Written by Dr. Alyssa Dweck, MS, MD, FACOG, Chief Medical Officer
Hot flashes and night sweats can seriously impact your quality of life. While prescription hormone replacement therapy is effective for the treatment of these menopause symptoms, many women may have personal or medical reasons to prefer non-hormonal options.
In this video, Bonafide Chief Medical Officer, Dr. Alyssa Dweck, discusses what causes hot flashes and night sweats, as well as the options available for addressing these frustrating symptoms.
Dr. Alyssa Dweck here. Today I thought I would discuss something that I see in my office on a day-to-day basis. It goes something like this: “Dr. Dweck, I’m having horrible hot flashes and night sweats. I can’t take hormone therapy. What can I do to manage this?”
Well first, let me reassure you you’re not alone. This is an incredibly common complaint, and I would say probably upwards of 70% of women suffer with vasomotor symptoms of menopause, many of whom go untreated and suffer needlessly.
Hot Flashes and Night Sweats: Causes
So, let’s talk about what’s going on. It seems that nobody really knows the exact cause of hot flashes. But it likely has something to do with an area of the brain called the thermoregulatory zone, which is quite responsive to the hormone estrogen. As estrogen levels plummet during menopause, this area of the brain is affected, and women get a sensation of overwhelming heat and difficulty managing temperature fluctuations.
What Do Hot Flashes Feel Like in Menopause?
The symptoms are all too common: it starts with a flushing from the chest up. Women turn beet red. They feel super-hot. And then all the sudden, water works of perspiration occur. And it really can be quite uncomfortable and very disruptive to day-to-day life.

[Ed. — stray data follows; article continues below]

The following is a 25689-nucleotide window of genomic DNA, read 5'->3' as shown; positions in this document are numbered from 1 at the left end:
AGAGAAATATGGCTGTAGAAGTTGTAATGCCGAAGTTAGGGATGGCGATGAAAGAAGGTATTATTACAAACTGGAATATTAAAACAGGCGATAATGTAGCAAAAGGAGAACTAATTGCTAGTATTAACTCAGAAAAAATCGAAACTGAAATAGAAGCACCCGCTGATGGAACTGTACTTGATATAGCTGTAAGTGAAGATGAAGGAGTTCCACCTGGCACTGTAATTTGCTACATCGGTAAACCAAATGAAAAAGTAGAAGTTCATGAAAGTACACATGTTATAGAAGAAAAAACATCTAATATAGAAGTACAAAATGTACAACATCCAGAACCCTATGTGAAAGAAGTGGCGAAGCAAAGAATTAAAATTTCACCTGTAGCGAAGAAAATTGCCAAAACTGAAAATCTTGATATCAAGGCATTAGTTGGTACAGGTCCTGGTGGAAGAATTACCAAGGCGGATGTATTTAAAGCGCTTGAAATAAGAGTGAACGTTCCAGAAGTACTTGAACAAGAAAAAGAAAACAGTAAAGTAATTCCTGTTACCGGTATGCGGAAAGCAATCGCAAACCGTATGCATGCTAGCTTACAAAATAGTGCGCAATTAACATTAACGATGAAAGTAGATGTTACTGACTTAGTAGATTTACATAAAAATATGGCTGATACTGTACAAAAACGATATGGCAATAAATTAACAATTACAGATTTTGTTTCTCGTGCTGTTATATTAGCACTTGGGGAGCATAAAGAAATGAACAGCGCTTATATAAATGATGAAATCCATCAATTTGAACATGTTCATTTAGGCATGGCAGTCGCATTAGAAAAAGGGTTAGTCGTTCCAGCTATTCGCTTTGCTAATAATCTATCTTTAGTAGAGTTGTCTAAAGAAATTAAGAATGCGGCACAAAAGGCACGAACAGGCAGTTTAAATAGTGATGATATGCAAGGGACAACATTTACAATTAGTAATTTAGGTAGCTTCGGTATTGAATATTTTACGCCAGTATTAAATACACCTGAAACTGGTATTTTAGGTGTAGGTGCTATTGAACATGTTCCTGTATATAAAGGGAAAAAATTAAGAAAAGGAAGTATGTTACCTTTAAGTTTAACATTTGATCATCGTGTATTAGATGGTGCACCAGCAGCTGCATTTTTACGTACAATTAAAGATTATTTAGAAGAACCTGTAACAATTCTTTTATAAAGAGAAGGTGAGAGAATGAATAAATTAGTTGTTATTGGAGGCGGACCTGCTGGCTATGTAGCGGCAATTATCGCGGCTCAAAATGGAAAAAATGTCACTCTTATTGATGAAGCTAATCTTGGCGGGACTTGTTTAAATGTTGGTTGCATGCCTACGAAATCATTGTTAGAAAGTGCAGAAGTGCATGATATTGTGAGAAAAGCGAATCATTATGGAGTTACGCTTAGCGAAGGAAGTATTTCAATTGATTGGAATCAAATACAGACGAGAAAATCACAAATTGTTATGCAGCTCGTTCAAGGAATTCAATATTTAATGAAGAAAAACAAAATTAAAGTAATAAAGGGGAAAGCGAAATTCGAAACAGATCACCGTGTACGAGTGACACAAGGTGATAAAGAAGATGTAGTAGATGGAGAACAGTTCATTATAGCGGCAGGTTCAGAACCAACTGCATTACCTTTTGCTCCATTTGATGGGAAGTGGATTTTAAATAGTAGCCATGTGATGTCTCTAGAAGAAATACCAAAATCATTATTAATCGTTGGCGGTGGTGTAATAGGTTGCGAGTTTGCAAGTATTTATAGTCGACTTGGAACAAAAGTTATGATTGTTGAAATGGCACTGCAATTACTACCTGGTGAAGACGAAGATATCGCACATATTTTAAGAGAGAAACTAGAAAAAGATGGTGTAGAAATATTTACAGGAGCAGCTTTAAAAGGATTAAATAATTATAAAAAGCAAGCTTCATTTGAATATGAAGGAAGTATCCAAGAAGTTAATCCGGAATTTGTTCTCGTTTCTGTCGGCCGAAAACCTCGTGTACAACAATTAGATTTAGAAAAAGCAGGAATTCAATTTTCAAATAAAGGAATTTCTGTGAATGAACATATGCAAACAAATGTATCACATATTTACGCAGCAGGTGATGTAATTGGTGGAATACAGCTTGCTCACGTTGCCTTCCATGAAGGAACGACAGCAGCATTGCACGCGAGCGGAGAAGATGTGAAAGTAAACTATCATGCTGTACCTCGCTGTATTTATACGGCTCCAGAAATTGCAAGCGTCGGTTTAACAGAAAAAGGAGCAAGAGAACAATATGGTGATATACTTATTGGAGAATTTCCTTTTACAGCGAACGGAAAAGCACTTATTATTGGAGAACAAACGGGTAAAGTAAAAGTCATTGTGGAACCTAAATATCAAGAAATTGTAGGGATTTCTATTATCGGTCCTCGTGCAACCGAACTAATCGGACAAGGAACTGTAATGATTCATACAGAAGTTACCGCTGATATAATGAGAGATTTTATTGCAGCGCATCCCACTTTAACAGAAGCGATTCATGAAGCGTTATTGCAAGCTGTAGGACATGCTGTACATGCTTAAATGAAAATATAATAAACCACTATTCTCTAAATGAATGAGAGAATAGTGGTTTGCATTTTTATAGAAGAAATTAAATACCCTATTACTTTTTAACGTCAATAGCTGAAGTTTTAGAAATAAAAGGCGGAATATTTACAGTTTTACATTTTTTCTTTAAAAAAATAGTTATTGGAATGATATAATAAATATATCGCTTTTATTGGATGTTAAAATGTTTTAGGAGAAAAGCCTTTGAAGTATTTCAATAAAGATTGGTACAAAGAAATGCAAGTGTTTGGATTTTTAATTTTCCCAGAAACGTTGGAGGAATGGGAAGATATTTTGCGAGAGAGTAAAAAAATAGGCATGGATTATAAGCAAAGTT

Natural Remedies for Hot Flashes and Night Sweats
So, what can we do about this, that doesn’t involve taking hormone therapy? First, I recommend making multiple lifestyle changes. I recommend avoiding certain triggers that you identify might be bringing on hot flashes. Common triggers include caffeine intake, alcohol, stress and large meals.
In addition, I recommend altering diet. My favorite diet is the Mediterranean diet, but intermittent fasting may also be helpful. The Mediterranean diet specifically is low glycemic, limited in salt and sugar, and is heart healthy. In addition, exercise is very helpful: not only for stress reduction, but for general overall health.
In regard to supplements that can be used, I’m a fan of Relizen. Relizen, made from a Swedish flower, has actually been shown in clinical studies to help with vasomotor symptoms of menopause.
Some women rely on increasing the soy in their diet, or taking a supplement containing a phytoestrogen. This of course is not appropriate for women who are trying to avoid hormones altogether.
Other Hormone-free Treatments for Hot Flashes and Night Sweats
There are prescription medications that are available and indicated for vasomotor symptoms, including certain antidepressants and even one neurology medication that we use, and have borrowed from the neurology world, called gabapentin.
So, you can try any one of these methods, or combine them in an effort to feel better. The good news is, hot flashes and night sweats won’t last forever, so try to bear with it.